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Georgia governor says changes in works on religious exemptions bill

Georgia governor says changes in works on religious exemptions bill
ATLANTA (AP) — Georgia’s governor indicated Monday that changes are coming to a bill allowing faith-based organizations to refuse service to gay couples without repercussion.

Supporters say it’s intended to prevent religious adoption agencies, schools and other organizations from losing licenses, state grants, or other government benefits for their religious beliefs about same-sex marriage.

The state’s business community continued to marshal opposition to the proposal, wary of the type of economic backlash Indiana experienced following 2015 passage of a broader “religious freedom” law. At an event touting the state’s booming film and television industry, Gov. Nathan Deal said his office is working with legislative leaders and declined to say whether he supports the Senate-approved version.

“It is not finalized yet,” the Republican said, prompting applause from representatives of the film and television industry gathered in the Capitol.

The measure as approved by the Senate allows individuals and faith-based organizations to decline service to couples based on religious beliefs about marriage. Senate leaders added that language, originally from a separate Senate bill, to a House bill allowing religious officials to decline performing gay marriages.

Opponents warn that the changes to the bill also could extend the legal protection to businesses with faith-based mission statements.

House Speaker David Ralston, the chamber’s top Republican, confirmed Deal’s office is working with General Assembly leaders and said lawmakers shouldn’t ignore concerns from top Georgia companies or “the consequences other states have experienced.”

“I think that should counsel us to move deliberately and carefully and thoroughly on this issue,” he said. “It’s a very emotional issue; it’s an issue that’s going to have consequences.”

Supporters of the Senate changes, including Lt. Gov. Casey Cagle, said it was intended to protect faith-based organizations that provide social services from going out of business because of their opposition to gay marriage. They also noted that the bill protects any view of legal marriage, including same-sex unions effectively legalized by the U.S. Supreme Court’s recent decision.

In a statement this weekend, executive director of the Georgia Baptist Mission Board J. Robert White asked House members to accept the Senate’s version.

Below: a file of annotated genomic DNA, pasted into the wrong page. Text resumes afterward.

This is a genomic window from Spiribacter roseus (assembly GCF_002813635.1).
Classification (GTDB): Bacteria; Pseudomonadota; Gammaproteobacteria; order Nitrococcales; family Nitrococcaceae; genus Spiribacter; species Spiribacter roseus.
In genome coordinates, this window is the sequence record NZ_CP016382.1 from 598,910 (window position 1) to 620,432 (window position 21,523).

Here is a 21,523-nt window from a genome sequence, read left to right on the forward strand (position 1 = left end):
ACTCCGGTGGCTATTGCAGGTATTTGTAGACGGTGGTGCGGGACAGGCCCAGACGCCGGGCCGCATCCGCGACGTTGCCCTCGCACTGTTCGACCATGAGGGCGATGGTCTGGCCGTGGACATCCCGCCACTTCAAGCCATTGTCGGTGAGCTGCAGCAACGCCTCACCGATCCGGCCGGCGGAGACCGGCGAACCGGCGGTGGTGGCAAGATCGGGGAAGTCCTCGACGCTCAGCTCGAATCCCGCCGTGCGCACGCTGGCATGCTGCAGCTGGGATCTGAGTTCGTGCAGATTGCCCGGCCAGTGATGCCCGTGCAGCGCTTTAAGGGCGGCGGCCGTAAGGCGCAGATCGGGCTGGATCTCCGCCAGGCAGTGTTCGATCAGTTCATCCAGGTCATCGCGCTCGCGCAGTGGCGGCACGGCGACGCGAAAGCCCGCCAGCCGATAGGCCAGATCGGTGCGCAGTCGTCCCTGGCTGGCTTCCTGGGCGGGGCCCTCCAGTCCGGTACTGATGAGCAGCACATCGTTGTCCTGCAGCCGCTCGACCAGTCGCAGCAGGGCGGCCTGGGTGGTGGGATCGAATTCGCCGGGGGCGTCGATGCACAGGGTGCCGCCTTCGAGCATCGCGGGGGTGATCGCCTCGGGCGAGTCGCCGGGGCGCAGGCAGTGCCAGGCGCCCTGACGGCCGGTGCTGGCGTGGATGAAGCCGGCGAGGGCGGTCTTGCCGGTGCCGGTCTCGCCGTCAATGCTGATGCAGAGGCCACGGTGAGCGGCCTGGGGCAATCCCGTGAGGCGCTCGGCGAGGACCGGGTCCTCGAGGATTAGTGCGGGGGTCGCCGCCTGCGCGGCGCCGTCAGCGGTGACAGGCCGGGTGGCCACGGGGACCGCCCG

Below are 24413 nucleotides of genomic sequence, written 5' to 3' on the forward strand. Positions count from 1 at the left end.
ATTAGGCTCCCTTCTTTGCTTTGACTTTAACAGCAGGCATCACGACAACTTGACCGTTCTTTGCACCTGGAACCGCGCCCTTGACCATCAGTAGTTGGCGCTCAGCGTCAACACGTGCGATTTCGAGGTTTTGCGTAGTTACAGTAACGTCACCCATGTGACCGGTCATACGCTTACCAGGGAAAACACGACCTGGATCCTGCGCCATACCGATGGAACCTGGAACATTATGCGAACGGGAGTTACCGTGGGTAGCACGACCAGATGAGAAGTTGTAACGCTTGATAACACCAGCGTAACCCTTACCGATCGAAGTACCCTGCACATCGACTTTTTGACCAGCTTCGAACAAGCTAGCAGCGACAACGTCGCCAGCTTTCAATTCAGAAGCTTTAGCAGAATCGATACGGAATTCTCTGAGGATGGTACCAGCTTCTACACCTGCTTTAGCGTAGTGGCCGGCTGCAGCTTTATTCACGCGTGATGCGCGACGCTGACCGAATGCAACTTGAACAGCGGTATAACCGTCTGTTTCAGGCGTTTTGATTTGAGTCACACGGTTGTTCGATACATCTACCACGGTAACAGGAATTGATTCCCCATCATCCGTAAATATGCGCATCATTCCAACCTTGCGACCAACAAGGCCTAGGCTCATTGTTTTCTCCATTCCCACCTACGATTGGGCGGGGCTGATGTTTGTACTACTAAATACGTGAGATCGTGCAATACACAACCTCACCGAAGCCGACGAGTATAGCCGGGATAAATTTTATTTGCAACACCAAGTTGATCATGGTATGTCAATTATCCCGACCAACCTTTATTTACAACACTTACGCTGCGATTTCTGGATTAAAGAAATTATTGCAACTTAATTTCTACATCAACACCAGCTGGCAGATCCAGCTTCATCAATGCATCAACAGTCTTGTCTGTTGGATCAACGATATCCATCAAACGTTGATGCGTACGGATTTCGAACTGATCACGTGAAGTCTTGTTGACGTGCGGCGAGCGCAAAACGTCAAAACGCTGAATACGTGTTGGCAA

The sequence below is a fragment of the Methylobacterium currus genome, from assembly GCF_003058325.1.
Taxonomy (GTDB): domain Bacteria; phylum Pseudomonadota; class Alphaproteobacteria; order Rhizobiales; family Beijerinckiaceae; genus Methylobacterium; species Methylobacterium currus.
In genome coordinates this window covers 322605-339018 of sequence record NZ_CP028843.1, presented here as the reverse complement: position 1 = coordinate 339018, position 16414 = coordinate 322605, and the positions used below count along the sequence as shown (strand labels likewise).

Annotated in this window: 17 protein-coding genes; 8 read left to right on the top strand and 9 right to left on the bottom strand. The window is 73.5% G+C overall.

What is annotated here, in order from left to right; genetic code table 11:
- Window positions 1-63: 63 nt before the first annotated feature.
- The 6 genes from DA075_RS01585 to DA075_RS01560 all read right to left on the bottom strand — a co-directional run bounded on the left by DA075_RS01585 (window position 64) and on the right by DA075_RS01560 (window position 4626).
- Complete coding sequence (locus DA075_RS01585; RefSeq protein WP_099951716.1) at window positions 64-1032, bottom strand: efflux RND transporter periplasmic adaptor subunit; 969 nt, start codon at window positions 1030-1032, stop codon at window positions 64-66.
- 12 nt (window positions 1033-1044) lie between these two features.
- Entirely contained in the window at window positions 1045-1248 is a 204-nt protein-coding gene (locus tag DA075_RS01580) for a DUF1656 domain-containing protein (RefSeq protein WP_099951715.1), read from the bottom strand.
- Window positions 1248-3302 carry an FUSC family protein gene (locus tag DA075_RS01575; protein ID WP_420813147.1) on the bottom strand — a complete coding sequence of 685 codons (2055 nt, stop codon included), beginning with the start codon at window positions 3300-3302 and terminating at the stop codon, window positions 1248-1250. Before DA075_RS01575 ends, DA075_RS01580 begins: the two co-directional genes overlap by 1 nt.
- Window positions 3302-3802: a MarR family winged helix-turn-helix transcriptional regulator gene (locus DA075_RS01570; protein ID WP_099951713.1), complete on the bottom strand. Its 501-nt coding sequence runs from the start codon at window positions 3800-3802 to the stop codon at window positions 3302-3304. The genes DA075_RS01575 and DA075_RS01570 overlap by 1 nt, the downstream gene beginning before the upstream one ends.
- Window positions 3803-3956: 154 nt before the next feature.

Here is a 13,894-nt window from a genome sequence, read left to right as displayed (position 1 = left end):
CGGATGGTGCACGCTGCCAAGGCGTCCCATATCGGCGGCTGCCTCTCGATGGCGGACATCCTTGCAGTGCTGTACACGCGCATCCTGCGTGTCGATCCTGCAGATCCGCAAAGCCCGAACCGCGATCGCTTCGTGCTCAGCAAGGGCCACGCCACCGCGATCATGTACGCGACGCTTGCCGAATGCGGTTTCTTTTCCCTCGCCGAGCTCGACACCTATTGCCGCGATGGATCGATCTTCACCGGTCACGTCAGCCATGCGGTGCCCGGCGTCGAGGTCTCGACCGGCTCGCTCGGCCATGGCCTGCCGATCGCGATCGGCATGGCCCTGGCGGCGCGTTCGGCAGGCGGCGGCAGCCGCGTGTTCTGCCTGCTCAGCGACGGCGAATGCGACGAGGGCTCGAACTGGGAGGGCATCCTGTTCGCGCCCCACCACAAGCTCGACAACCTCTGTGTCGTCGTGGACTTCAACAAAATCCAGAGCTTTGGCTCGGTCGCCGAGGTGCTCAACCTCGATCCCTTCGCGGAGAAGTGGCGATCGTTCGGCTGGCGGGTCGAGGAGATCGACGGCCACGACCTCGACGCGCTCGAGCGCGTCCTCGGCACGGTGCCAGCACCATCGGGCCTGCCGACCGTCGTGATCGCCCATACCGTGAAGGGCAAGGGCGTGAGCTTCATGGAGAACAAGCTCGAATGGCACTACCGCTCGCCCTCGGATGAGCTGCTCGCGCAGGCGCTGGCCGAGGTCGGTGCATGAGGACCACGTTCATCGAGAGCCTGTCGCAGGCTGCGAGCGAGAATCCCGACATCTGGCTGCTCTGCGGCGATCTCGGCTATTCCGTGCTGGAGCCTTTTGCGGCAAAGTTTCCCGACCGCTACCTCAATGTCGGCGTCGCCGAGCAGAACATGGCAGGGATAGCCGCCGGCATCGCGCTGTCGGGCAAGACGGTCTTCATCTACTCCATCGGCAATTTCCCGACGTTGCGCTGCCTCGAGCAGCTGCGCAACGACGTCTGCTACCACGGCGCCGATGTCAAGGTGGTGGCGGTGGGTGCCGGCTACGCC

“All Georgia citizens, organizations and businesses need protection from adverse legislation that would infringe upon their religious beliefs regarding marriage, defined in the Bible as the union of one man and one woman,” White said. “It is wrong to accuse persons of discrimination who live and conduct their businesses according to their deeply held religious beliefs.”

The bill, approved Friday by the Senate and sent back to the House, has roiled the state’s business community and prompted a pushback this weekend.

Business leaders warned in opinion pieces submitted to newspapers and other publications that the proposal could cause an economic backlash comparable to what Indiana experienced after passage of a broader “religious freedom” law in 2015 and jeopardize efforts to bring major events, including the Super Bowl, to Georgia.

More than 300 companies have signed onto Georgia Prospers, a coalition announced earlier this year to oppose any legislation that could damage the state’s brand. Members include top employers AT&T, Coca Cola, Delta Air Lines, Home Depot and UPS.

“We are standing up for the principles of inclusion and fair treatment for every Georgia citizen and every visitor to Georgia,” Joe Folz, vice president of Porsche Cars North America said Monday. “Legislation that promotes – or even appears to allow – discrimination against certain classes of people hurts Georgia’s hard-earned reputation.”

Brian Tolleson, founder of entertainment firm Bark Bark with around 20 employees at its Georgia branch, said that damage could include the film and television industry drawn to the state in recent years by an aggressive tax credit.

“We’re building a world-class infrastructure and the most sophisticated facilities,” Tolleson said. “It would be a real shame to see that demolished because of a bill intended to do one thing that actually did another.”

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